For almost 30 years, it has been legal practice for people to be given some sort of financial dowry for emotional concepts such as "loss of companionship" and "emotional distress" when their human companions have been killed. But in the eyes of the court, pets have never held the same value.
"There has always been a way to value human life through the jury," says Geordie Duckler, the attorney representing Brock. "I don't see the difference between human and animal value." This past June, an Oregon judge agreed and allowed the novel concept to stand. For the first time in the nation, a case recognizing the emotional value between owner and pet is going to trial.
Slowly, the concept of animal torts is gaining legal footing. Last May, Tennessee passed the legislation to provide for non-economic damage. In Oregon, The Animal Legal Defense Fund proposed a similar bill (SB 166), but it failed.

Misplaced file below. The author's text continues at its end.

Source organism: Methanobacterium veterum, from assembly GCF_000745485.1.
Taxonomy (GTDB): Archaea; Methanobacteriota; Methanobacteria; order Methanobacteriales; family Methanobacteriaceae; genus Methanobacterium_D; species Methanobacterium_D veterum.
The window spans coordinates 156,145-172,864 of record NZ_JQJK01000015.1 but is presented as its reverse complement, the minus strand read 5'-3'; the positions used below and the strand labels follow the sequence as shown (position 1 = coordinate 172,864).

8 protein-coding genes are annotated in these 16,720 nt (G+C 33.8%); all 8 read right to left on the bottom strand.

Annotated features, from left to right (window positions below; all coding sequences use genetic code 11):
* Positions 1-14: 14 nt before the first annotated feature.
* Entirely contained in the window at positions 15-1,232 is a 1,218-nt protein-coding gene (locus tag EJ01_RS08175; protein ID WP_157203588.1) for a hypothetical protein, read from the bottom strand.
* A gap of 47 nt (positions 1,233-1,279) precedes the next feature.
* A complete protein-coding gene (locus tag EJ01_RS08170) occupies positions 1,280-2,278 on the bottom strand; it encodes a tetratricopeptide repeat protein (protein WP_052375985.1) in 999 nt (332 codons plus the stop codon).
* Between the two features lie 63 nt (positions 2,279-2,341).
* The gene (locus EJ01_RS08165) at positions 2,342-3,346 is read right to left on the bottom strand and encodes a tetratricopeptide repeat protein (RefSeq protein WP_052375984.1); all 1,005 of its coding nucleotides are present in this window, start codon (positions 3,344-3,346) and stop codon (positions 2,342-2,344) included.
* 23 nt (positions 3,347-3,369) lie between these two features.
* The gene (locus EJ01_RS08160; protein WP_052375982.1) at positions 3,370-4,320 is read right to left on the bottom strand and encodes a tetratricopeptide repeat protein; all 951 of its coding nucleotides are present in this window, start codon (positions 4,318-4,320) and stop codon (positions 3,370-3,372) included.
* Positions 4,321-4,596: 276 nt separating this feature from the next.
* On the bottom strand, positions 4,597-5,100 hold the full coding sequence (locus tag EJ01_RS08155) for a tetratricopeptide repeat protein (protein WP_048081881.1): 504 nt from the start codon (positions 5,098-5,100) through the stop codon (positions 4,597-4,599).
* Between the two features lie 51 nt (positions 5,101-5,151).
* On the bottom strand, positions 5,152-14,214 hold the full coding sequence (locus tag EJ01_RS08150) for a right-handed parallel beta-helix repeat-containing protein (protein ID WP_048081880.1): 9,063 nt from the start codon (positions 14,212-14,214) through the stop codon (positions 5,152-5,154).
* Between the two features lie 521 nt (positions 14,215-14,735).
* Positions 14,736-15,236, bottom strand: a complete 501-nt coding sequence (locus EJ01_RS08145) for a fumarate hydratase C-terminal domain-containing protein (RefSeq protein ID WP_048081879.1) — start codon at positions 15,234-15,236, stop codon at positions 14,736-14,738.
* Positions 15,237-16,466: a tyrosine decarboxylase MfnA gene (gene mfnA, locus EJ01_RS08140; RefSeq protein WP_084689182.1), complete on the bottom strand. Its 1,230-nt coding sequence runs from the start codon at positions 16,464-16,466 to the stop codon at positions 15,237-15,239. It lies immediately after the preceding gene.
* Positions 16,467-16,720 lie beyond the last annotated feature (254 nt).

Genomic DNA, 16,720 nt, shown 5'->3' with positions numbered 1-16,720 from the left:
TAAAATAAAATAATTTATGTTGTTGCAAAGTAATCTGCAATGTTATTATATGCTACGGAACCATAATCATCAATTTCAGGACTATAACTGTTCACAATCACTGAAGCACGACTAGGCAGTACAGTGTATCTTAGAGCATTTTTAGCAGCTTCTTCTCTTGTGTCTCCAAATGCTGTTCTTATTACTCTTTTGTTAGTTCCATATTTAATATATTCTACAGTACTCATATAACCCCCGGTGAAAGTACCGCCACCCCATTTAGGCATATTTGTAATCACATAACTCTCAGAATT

Even so, Duckler, who testified on behalf of the bill, believes that Oregon can become a leader for animal torts and is optimistic about future changes to the law here. "The community, public, and even the judges are very sympathetic to animal owners because many of them can understand the bond that develops between an animal and its owner from their own experiences as pet owners," he says.
On Friday and Saturday, Northwestern School of Law at Lewis and Clark will host its annual Animal Law Conference. Lectures will include information about compensation for killed pets as well as a variety of topics from humane slaughter to the animal rights movement.